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National Gumdrop Day!

Today we celebrate the sweet gummy like candy, the gumdrop.  This day is observed annually on February 15th.

Gumdrops are gelatin-based candy, flavored with spices and fruit, and coated with sugar.  They are rightly colored pectin-based pieces, shaped like a narrow dome with a flattened top, which is often coated with granulated sugar.

Gumdrops first appeared in the 19th century in the United States as early as 1801, although at that time they likely referred to small hard sweets also derived from fruit gelatin.  The name “gumdrop” is not found in print until 1859, appearing in an advertisement published by the Decatur, IL Illinois State Chronical for a candy shop owned by a George Julier.

One of the oldest types of gumdrops still produced is “Spice” gumdrops, using traditional spices including clove, anise, allspice, spearmint, cinnamon, and wintergreen for flavoring.

Nowadays, gumdrops, spice drops, and their variations are used in baking, candy crafting, decorating cakes and cupcakes.  During the holiday season, they are used in decorating gingerbread houses and other confections.

So, today, if you love gummy candies, celebrate this day by eating some gumdrops.  Try all the flavors, from fruit flavor to the spice flavor.  Share your favorite on social media using #GumdropDays.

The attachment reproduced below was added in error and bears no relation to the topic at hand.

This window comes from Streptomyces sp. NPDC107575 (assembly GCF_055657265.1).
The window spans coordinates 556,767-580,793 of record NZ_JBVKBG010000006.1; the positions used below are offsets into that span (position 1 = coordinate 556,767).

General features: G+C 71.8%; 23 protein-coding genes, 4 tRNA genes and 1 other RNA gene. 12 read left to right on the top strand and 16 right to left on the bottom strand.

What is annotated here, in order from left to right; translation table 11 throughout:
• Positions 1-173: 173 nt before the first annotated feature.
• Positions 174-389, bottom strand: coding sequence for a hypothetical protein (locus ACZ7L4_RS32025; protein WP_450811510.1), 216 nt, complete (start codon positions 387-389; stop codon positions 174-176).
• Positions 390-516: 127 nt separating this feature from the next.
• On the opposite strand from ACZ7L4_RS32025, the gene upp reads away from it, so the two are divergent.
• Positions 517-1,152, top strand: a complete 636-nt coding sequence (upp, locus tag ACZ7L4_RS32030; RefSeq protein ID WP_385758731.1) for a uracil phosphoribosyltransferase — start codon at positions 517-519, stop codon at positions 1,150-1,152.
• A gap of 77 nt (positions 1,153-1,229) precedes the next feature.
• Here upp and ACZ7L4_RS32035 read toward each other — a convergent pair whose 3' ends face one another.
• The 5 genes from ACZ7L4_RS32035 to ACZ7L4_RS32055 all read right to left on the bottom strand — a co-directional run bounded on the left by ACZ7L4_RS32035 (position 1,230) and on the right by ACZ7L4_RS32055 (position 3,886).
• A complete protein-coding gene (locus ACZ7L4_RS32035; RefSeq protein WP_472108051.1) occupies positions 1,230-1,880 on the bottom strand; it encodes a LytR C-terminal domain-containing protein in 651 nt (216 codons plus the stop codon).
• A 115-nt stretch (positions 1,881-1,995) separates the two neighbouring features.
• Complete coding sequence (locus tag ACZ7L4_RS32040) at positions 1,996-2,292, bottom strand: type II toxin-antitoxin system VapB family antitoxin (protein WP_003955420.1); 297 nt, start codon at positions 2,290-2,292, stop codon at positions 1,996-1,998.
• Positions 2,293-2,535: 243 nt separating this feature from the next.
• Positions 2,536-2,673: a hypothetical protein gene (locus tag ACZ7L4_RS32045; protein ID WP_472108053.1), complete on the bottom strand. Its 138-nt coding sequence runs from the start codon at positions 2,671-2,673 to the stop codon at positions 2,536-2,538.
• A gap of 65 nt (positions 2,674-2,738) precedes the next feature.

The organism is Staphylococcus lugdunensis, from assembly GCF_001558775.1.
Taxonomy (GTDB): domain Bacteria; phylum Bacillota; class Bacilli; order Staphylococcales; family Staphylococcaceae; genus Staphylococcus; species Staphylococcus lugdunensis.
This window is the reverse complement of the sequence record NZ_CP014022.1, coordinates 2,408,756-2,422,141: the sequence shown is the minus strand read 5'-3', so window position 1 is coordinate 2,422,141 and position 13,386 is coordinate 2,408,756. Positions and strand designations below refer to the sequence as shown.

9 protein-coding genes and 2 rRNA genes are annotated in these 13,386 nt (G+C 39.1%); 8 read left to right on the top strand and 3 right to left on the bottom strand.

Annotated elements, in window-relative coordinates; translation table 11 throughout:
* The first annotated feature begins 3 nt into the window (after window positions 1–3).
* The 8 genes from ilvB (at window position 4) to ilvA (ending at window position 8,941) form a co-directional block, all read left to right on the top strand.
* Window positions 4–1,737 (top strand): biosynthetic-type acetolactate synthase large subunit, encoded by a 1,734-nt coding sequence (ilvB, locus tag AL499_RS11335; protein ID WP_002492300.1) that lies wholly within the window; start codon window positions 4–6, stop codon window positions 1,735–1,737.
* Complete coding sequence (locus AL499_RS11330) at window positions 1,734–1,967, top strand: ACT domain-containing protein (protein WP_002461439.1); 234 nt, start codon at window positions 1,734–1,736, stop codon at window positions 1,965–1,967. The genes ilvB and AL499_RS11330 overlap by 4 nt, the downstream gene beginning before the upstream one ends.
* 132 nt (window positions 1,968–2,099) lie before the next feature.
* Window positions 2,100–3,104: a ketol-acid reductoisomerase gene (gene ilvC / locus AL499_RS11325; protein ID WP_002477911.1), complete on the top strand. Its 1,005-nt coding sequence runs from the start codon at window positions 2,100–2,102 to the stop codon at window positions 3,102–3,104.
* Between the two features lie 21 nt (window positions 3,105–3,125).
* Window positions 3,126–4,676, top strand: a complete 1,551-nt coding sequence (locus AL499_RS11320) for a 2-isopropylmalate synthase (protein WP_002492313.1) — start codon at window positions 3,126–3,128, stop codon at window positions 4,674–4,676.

1950 Disney’s “Cinderella” opens in theaters

On February 15, 1950, Walt Disney’s animated feature Cinderella opens in theaters across the United States.

The Chicago-born Disney began his career as an advertising cartoonist in Kansas City. After arriving in Hollywood in 1923, he and his older brother Roy set up shop in the back of a real-estate office and began making a series of animated short films called Alice in Cartoonland, featuring various animated characters. In 1928, he introduced the now-immortal character of Mickey Mouse in two silent movies. That November, Mickey debuted on the big screen in Steamboat Willie, the first fully synchronized sound cartoon ever made. Walt Disney provided Mickey’s squeaky voice himself. The company went on to produce a series of sound cartoons, such as the “Silly Symphony” series, which included The Three Little Pigs (1933) and introduced characters like Donald Duck and Goofy.

Disney made a risky bet in 1937 when he championed–and put $1.5 million of his own money into–Snow White and the Seven Dwarfs, the first-ever full-length animated feature film. The risk paid off in spades after the film grossed $8 million at the box office, an incredible sum during the Great Depression. Four more animated hits followed in the growing Disney canon–Pinocchio (1940), Fantasia (1940), Dumbo (1941) and Bambi (1942)–before full-scale production was stalled by wartime economic problems.

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